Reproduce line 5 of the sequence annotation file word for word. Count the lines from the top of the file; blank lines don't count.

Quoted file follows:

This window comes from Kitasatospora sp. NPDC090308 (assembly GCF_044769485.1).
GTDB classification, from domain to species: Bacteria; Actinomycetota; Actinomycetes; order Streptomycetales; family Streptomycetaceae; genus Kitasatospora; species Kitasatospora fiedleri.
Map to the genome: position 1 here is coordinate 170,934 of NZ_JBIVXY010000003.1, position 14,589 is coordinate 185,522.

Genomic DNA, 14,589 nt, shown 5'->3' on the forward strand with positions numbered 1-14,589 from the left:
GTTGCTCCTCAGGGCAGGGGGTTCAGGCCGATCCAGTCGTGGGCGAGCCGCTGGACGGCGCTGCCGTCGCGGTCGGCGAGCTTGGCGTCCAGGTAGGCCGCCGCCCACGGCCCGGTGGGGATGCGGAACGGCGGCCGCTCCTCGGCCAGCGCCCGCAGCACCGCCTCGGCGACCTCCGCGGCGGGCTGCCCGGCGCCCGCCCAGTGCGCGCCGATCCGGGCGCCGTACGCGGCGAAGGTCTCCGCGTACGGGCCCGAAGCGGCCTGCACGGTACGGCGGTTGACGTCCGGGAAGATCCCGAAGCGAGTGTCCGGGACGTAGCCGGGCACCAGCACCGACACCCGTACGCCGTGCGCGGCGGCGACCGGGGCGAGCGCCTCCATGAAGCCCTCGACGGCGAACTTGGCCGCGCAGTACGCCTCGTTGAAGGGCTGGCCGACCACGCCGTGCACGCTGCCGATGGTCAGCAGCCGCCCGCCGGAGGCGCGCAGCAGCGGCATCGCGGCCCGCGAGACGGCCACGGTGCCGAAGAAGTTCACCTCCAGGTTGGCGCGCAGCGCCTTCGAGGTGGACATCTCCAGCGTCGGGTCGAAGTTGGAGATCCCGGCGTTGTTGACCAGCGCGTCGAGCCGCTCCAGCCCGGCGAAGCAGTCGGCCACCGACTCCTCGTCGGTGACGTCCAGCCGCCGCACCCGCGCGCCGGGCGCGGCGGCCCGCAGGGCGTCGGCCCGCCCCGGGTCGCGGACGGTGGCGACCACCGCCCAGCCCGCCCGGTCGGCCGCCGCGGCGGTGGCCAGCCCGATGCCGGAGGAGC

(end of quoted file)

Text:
GTTGCTCCTCAGGGCAGGGGGTTCAGGCCGATCCAGTCGTGGGCGAGCCGCTGGACGGCGCTGCCGTCGCGGTCGGCGAGCTTGGCGTCCAGGTAGGCCGCCGCCCACGGCCCGGTGGGGATGCGGAACGGCGGCCGCTCCTCGGCCAGCGCCCGCAGCACCGCCTCGGCGACCTCCGCGGCGGGCTGCCCGGCGCCCGCCCAGTGCGCGCCGATCCGGGCGCCGTACGCGGCGAAGGTCTCCGCGTACGGGCCCGAAGCGGCCTGCACGGTACGGCGGTTGACGTCCGGGAAGATCCCGAAGCGAGTGTCCGGGACGTAGCCGGGCACCAGCACCGACACCCGTACGCCGTGCGCGGCGGCGACCGGGGCGAGCGCCTCCATGAAGCCCTCGACGGCGAACTTGGCCGCGCAGTACGCCTCGTTGAAGGGCTGGCCGACCACGCCGTGCACGCTGCCGATGGTCAGCAGCCGCCCGCCGGAGGCGCGCAGCAGCGGCATCGCGGCCCGCGAGACGGCCACGGTGCCGAAGAAGTTCACCTCCAGGTTGGCGCGCAGCGCCTTCGAGGTGGACATCTCCAGCGTCGGGTCGAAGTTGGAGATCCCGGCGTTGTTGACCAGCGCGTCGAGCCGCTCCAGCCCGGCGAAGCAGTCGGCCACCGACTCCTCGTCGGTGACGTCCAGCCGCCGCACCCGCGCGCCGGGCGCGGCGGCCCGCAGGGCGTCGGCCCGCCCCGGGTCGCGGACGGTGGCGACCACCGCCCAGCCCGCCCGGTCGGCCGCCGCGGCGGTGGCCAGCCCGATGCCGGAGGAGC